The Conundrums in Health Care Reform

The Conundrums in Health Care Reform

August 12, 2009

The political furor over health care reform, and especially the media coverage, may be triggered by right-wing agitprop; but the cynical distortions – death panels! – fed by hard Republican partisans are not responsible for eroding public support. Health care reform will always be a tough sale. Three-quarters of Americans believe we need serious reform; yet two-thirds of those who voted in 2008 have insurance and say they’re satisfied with it. If the President is going to win this fight, he and his people have to unravel this conundrum – and economic logic can help.

People have plenty of complaints about their health care. They don’t like the waits they face to see their doctors, they really don’t like paying the world’s highest insurance premiums and co-payments, and they’re not insensitive to the plight of 50 million uninsured — and the possibility they someday might join them. Yet most of us are deeply risk-adverse about real changes in these arrangements, and the reasons are as basic as they get: We naturally place infinite value on recovering from some terrible, future illness or injury, and so far the current arrangements have kept most of us and our children alive and even reasonably well. So, if the critics’ outlandish claims contain even a small kernel of truth, many of us can (and will) imagine that under the right circumstances, it could cost us the care we might desperately need.

There’s another, equally powerful factor at work here. Health care places most people in the uncomfortable position that economists call “radical information asymmetry,” which means that one party knows much more than the other about something important to both. We feel sick but we don’t know what’s causing it or what to do about it – so we go to a doctor or hospital staffed with people who do have the precious knowledge and skills necessary to make us well again. This genuine sense of ignorance about a matter of potentially life and death importance greatly intensifies our risk adverseness about changing the arrangements under which those all-knowing doctors and hospitals now take care of us. And since we all know that some illness or injury will eventually threaten or end our lives, it’s not a hypothetical concern.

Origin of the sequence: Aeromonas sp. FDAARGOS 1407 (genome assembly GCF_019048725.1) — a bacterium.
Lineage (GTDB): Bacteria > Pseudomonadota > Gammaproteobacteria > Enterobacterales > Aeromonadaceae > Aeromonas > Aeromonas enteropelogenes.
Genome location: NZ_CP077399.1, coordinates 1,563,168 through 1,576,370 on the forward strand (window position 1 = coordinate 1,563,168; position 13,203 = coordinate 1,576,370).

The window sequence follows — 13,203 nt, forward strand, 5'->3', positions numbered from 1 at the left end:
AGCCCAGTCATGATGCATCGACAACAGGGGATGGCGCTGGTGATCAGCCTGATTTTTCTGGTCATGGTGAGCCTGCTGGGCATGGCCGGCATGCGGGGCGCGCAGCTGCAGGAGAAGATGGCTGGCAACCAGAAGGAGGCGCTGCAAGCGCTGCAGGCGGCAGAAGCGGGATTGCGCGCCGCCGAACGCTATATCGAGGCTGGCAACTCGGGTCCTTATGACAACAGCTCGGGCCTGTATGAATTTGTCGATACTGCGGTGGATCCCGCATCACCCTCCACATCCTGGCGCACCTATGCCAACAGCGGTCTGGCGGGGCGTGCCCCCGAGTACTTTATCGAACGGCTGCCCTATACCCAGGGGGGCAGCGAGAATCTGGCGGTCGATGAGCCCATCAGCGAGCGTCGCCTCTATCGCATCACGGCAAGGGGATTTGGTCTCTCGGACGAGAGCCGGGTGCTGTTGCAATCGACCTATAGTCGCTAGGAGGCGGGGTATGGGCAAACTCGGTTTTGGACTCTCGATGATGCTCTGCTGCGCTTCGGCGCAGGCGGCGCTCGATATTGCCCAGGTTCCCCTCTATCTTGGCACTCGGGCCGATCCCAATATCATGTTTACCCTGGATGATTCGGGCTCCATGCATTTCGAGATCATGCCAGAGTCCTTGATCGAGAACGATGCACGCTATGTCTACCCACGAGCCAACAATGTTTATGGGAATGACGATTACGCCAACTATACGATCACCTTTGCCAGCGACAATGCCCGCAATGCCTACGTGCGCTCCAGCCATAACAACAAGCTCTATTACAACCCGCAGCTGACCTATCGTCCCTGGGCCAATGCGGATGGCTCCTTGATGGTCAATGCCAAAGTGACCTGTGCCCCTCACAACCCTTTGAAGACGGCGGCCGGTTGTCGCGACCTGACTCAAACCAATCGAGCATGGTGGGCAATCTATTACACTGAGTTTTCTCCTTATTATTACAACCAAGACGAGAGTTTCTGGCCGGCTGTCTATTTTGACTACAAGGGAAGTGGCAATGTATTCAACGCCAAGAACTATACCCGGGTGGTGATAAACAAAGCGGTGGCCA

This information asymmetry complicates health care reform in other ways. We can’t shop for the best medical deal or make independent judgments about whether we need one procedure or two, so we have to depend on doctors we know, who have obvious incentives to “sell” us as many expensive services as their Hippocratic oath allows. That’s why proposals to end the tax deductibility of employer-provided insurance probably wouldn’t much affect rising costs: Even with greater incentives to shop for less expensive care, we still lack the knowledge to make intelligent choices.

The policy conundrum for the President is that unless he can reform these arrangements, the pressures that have been driving up health care costs for decades will end up denying care for many more of us. But there’s little reason for most people to support cutting health-care costs, since people know that cutting costs in most areas usually means getting less – and in this case, getting less could cost them their health.

That’s why the action has been shifting from health care reform to insurance reform, by which Washington means new guarantees that insurers must maintain coverage for any serious condition any of us might face, and set premiums without reference to people’s current or past health. Most insurers are willing to go along, so long as Washington also requires all of us to buy their coverage. But their caveat presents another political obstacle ripe for demagoguery, since somebody would have to pay for the subsidies that tens of millions of us will need to afford that coverage.